Friday, 10 September 2010

The World in One City: Philippe Sibelly's Photography Project

"Where are you from?" is a question photographer Philippe Sibelly has pondered a lot. Born in Marseilles, Philippe has travelled widely, living in Sydney and Ireland before settling in London.

And it's London's multiculturalism that inspired his World in One City challenge. In 2005, in the run-up to the Singapore announcement that London would host the 2012 Olympic Games, Philippe decided to capture that multiculturalism in a photography project.

A year and a half later, Philippe had a set of 202 photographs, representing each of the countries taking part in the Olympic Games at the time. (Now there are 205). The photos are all is currently on display in Rich Mix in East London. In each Polaroid picture, the subject is holding the previous photo, creating a chain, Philippe explains, like the Olympic flame. In view of our own current World in London blog project, I felt I had to go and meet him.

Philippe turned out to be a fascinating subject to interview. I was restricted by word-length on my work blog, but I'd like to give a fuller picture here. Be warned: it's a long one. If you'd rather read less: read this.

I feel like Philippe's the sort of character that should be being written about in a weekend colour supplement, and left the interview full of ideas to pitch his story around. But at the same time, I know the drill. Is it current? No. Is it unique? Not really. Are the pictures high res? Probably not. Too many barriers, and I have a full-time job and a full-time hobby that'll mean I'm unlikely to have a straightforward time if I start pitching things half-heartedly...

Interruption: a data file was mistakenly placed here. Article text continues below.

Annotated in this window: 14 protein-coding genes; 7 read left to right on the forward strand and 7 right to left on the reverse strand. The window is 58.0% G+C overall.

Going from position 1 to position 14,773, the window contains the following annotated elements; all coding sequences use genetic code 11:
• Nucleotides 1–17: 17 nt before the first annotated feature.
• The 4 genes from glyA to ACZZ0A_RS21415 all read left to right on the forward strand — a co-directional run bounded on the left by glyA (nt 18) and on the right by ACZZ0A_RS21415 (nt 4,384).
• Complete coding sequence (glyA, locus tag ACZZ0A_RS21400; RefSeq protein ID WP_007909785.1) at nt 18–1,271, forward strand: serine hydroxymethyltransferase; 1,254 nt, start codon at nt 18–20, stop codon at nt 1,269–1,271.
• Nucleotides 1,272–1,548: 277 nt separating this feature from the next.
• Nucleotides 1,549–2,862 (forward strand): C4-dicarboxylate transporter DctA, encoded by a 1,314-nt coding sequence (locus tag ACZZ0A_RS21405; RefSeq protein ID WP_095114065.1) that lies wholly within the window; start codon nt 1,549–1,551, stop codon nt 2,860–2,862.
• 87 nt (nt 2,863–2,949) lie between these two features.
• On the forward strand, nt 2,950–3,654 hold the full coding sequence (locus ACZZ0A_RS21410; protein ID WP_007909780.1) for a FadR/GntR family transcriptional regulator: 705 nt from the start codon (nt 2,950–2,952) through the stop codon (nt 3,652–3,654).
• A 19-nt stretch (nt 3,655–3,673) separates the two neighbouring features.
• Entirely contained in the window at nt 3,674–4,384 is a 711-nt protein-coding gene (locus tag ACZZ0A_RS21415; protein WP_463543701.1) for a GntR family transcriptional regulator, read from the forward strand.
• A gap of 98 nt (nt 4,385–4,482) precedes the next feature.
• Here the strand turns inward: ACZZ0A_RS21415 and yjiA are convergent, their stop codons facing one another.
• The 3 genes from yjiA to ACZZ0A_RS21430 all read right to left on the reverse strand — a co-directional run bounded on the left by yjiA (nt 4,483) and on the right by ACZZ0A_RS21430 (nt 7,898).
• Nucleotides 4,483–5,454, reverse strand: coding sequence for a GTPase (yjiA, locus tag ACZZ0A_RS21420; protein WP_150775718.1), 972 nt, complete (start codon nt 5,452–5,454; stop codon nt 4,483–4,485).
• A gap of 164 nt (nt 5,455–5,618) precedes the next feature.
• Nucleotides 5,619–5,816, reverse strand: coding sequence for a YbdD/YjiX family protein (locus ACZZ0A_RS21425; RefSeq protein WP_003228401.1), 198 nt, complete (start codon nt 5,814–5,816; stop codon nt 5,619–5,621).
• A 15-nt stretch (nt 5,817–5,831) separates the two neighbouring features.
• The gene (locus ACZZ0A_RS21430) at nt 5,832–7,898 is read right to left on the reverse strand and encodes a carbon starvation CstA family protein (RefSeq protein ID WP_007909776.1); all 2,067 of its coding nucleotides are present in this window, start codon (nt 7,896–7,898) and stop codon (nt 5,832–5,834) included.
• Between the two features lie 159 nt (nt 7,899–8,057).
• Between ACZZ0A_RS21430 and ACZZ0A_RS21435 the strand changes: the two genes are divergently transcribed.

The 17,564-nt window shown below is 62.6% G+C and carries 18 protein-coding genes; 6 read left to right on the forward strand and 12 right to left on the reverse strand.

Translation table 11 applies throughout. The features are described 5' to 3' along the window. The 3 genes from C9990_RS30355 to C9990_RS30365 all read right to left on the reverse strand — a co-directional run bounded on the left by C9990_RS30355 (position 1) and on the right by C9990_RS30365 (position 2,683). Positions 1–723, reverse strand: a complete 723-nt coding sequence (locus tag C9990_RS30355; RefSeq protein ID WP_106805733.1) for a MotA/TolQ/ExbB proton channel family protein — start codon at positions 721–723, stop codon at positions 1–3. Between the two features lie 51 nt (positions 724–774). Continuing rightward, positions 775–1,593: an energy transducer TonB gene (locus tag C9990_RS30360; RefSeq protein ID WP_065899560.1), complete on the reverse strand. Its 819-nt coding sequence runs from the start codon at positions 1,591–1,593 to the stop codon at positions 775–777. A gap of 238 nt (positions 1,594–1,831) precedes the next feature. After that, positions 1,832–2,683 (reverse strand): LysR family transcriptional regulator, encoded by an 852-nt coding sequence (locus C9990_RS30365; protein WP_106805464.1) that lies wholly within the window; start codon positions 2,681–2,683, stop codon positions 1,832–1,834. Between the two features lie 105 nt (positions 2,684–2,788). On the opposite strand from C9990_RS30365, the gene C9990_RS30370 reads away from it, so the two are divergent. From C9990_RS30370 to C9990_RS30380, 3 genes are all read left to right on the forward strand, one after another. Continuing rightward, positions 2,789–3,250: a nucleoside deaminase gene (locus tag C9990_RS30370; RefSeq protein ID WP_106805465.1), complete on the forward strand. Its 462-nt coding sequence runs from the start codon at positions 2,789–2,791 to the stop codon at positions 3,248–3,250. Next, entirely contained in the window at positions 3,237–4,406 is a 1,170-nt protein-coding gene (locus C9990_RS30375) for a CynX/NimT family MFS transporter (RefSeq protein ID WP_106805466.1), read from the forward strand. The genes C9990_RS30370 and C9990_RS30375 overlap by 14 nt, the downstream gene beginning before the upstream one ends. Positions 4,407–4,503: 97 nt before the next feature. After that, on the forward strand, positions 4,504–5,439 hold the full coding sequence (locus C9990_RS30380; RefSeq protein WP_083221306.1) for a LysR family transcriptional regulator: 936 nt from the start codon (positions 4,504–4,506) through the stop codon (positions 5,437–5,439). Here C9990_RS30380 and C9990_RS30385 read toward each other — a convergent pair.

Anyhoo, here's a few of the things we talked about. 

"At the start [of the photography project], it was really easy," Philippe says. "I thought, 'I know people from pretty much everywhere.' I tried doing things to challenge people's perceptions. Karim from Peru, the fourth guy, is a refugee from Palestine. So he doesn't look like he's from Peru. But he is. And in the next photo, he's being held by an Israeli, Maya."

"But it became more and more difficult. It started taking so long. I spent hours on email, organising with friends, travelling around the city to meet people from different places. To New Malden to find someone from South Korea. To Woolwich to meet someone from Africa..."

"Some days, I'd travel around and only take one or two photos. It was really, really frustrating."

As well as meeting friends of friends and colleagues, Philippe says he also stopped people in the street to ask where they were from, and encourage them to join the challenge. "Very few people got annoyed," he says. "Really, despite what people say, Londoners are very open. It may be because I'm a foreigner myself, but people were open to taking part."

"Apart from people from Qatar. People from Qatar just didn't want to be photographed. I don't know why. I found one eventually." Ali from Qatar is in traditional dress, something you can spot in other photos: Karma from Bhutan wanted to be photographed in a colourful Bhutanese shirt, and Mario from Croatia in a traditional hat.

Looking through the chain of photos is fascinating. Despite the relative simplicity of the shots, there seems to be so much in each of these pictures. The little slices of London behind each subject are almost as interesting as the people themselves. Philippe seems to remember all of them, and recounts many anecdotes that stand out for him.

About Jonas, a monk from the Solomon Islands; Fredi from Mali, a footballer who played for Tottenham and West Ham; how top chef Giorgio Locatelli wanted to represent Italy, and about Magdalena from Serbia Montenegro.